Use this URL to cite or link to this record in EThOS: https://ethos.bl.uk/OrderDetails.do?uin=uk.bl.ethos.754202
Title: Pre-slaughter assessment and selection in commercial beef cattle in relation to final carcase classification
Author: Scott-Browne, Hannah Rebecca
ISNI:       0000 0004 7427 2607
Awarding Body: University of Essex
Current Institution: University of Essex
Date of Award: 2018
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Abstract:
The way we assess readiness for slaughter in beef cattle has not progressed in the past 200 years, with subjective visual and manual assessments of cattle still the primary mechanisms used to determine peak condition, resulting in less than half of all cattle carcases meeting a UK premium classification. Current losses to the UK Beef industry are estimated at approximately £12.5 million per year through the sending of over-fat and poorly conformed cattle to the abattoir. With global population rapidly increasing, there is a fundamental need to provide more food efficiently and effectively from the resources we have. Therefore, successfully reducing wastage and improving carcase quality across the UK beef industry through accurate assessment and selection of beef cattle for slaughter is an important step forwards towards a sustainable future for beef production. The EUROP system of bovine carcase classification dictates which carcases are most desired for the current market, with those failing to meet market specification subject to a penalty. The aim of this research project was therefore to provide farmers with an objective tool using a binary logistic regression model, to combine fat and morphometric measurements taken from live cattle, in order to help predict which cattle are most likely to achieve a desired carcase classification and therefore most suitable for slaughter. Through the use of a series of binary logistic regression models, it was discovered that out of 15 measurements taken from cattle, a combination of pelvis height, pelvis width, 10th and 12th rib fat point readings and the P8 fat point reading were best able to predict the likelihood of cattle meeting a UK premium carcase classification. In a later study, when breed was factored into the model on a larger, more commercial scale, this reduced the number of measurements required to just the pelvis width and 12th rib fat point reading, subsequently increasing the practicality to apply this research on-farm.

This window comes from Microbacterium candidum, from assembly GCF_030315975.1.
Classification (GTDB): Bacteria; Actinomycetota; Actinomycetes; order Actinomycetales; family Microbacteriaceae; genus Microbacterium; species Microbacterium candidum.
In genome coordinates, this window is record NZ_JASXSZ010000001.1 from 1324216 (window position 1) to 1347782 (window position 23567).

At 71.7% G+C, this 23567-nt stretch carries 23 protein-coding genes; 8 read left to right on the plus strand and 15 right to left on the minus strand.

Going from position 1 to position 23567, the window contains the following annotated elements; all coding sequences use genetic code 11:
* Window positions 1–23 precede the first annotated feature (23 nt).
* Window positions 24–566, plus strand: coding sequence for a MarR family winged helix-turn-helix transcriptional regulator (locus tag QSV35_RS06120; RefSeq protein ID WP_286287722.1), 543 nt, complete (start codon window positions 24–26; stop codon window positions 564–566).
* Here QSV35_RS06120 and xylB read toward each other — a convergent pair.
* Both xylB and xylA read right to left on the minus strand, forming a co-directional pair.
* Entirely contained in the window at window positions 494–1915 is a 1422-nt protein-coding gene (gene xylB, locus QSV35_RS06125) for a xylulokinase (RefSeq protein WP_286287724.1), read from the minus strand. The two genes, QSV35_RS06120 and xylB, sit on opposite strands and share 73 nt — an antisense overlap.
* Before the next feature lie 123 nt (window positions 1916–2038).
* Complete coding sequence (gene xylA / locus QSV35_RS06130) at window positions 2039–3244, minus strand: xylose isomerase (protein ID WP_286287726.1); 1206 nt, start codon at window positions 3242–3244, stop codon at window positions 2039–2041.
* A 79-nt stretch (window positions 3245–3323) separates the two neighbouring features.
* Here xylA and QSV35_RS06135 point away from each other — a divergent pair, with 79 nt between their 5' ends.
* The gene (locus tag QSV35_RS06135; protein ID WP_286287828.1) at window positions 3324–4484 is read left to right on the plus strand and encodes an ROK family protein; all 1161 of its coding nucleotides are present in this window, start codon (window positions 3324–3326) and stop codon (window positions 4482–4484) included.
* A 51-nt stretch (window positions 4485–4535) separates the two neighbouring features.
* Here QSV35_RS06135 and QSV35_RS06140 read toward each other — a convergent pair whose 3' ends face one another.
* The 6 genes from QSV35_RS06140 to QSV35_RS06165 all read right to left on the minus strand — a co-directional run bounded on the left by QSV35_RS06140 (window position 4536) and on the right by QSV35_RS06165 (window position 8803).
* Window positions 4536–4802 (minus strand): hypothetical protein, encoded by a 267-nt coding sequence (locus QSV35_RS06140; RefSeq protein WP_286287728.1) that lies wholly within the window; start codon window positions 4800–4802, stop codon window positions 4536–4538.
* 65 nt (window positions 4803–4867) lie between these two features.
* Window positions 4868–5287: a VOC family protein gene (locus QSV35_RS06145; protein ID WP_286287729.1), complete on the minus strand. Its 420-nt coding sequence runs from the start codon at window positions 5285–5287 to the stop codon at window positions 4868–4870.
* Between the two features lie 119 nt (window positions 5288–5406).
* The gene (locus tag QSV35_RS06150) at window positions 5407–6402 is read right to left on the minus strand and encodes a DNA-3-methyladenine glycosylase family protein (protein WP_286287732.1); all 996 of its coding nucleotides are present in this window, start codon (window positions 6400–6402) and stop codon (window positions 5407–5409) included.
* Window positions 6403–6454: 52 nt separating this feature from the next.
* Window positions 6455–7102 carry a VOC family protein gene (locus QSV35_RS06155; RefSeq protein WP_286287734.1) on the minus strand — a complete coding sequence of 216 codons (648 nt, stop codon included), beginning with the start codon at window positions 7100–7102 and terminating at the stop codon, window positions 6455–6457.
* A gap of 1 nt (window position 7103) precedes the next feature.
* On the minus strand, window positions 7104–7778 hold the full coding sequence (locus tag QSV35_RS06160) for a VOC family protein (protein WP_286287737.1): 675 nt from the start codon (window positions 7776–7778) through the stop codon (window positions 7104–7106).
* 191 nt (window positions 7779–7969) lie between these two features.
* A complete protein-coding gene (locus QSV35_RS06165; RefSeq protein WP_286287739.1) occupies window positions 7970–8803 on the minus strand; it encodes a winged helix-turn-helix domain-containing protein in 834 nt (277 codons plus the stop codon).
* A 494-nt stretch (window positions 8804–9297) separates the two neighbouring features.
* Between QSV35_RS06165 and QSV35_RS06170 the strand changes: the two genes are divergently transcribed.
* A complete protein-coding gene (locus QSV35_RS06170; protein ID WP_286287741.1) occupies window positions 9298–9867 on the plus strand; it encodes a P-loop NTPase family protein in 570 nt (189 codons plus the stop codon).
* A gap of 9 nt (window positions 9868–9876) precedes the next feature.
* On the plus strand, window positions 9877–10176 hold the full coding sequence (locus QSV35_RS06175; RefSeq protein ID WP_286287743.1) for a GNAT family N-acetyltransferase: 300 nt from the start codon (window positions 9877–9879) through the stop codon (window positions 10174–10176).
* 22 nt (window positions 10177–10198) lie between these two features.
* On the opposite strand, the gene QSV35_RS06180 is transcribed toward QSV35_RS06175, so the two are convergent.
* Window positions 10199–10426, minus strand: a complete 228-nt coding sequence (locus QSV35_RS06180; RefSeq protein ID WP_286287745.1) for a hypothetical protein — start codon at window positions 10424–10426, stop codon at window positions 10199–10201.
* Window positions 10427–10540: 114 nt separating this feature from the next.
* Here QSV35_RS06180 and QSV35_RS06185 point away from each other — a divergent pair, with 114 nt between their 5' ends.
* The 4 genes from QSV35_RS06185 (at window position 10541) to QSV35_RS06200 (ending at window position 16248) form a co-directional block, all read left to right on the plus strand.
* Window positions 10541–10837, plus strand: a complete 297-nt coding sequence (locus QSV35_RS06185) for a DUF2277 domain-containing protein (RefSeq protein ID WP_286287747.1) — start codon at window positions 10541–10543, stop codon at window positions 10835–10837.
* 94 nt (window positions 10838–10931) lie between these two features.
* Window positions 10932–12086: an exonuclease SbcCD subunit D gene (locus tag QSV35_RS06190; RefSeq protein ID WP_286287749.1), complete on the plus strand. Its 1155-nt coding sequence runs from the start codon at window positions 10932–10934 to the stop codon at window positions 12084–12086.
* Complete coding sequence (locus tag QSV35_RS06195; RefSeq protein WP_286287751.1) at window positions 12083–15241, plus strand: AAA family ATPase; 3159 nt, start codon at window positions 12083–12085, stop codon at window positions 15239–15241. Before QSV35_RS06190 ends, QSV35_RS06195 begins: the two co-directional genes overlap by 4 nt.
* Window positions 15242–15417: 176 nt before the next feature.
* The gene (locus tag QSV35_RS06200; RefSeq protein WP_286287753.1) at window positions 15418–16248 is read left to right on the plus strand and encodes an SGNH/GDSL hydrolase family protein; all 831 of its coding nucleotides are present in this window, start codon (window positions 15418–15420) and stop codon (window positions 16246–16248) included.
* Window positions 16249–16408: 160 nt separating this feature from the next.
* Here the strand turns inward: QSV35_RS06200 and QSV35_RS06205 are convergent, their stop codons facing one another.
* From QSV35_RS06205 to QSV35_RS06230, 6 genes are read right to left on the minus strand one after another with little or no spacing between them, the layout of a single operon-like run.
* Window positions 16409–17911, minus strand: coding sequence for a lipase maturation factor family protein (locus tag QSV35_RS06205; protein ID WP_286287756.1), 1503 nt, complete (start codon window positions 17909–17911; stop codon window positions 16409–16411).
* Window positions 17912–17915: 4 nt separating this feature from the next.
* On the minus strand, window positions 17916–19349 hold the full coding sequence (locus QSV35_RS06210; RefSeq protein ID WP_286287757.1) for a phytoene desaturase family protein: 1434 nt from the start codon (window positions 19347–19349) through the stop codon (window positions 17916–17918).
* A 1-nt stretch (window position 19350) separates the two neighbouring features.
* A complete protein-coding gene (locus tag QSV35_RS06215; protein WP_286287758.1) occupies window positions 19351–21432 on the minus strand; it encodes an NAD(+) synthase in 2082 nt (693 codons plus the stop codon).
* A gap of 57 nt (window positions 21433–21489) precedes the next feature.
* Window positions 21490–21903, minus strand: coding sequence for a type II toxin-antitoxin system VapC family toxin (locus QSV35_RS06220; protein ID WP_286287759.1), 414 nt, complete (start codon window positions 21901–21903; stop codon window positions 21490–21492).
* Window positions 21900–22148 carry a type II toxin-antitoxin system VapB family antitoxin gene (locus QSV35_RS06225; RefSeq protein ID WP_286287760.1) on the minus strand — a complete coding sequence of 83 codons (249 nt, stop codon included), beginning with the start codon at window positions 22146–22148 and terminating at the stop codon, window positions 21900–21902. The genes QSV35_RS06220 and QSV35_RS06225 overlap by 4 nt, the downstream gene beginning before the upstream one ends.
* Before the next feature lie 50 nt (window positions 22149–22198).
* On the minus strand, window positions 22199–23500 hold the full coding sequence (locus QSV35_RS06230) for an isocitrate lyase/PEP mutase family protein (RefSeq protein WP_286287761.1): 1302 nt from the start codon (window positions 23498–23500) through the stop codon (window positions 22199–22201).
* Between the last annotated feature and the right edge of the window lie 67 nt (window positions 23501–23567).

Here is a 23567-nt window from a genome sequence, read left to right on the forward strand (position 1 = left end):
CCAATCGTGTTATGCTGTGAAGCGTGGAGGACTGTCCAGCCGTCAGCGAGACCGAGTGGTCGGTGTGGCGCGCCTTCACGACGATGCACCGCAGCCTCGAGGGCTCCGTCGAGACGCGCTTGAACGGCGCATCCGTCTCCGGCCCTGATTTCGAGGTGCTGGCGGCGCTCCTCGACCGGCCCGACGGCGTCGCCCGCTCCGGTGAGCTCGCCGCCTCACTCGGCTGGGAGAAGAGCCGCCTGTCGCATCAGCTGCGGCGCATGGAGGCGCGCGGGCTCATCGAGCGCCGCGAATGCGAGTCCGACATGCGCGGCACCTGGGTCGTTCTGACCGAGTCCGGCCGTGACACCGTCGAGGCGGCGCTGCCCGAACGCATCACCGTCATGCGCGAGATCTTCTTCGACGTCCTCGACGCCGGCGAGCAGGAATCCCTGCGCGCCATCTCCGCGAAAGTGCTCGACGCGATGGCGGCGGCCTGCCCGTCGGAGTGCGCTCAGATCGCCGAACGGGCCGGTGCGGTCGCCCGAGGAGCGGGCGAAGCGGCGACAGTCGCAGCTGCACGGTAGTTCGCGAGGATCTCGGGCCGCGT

Supervisor: Not available Sponsor: Not available
Qualification Name: Thesis (Ph.D.) Qualification Level: Doctoral
EThOS ID: uk.bl.ethos.754202  DOI: Not available
Keywords: S Agriculture (General) ; SF Animal culture
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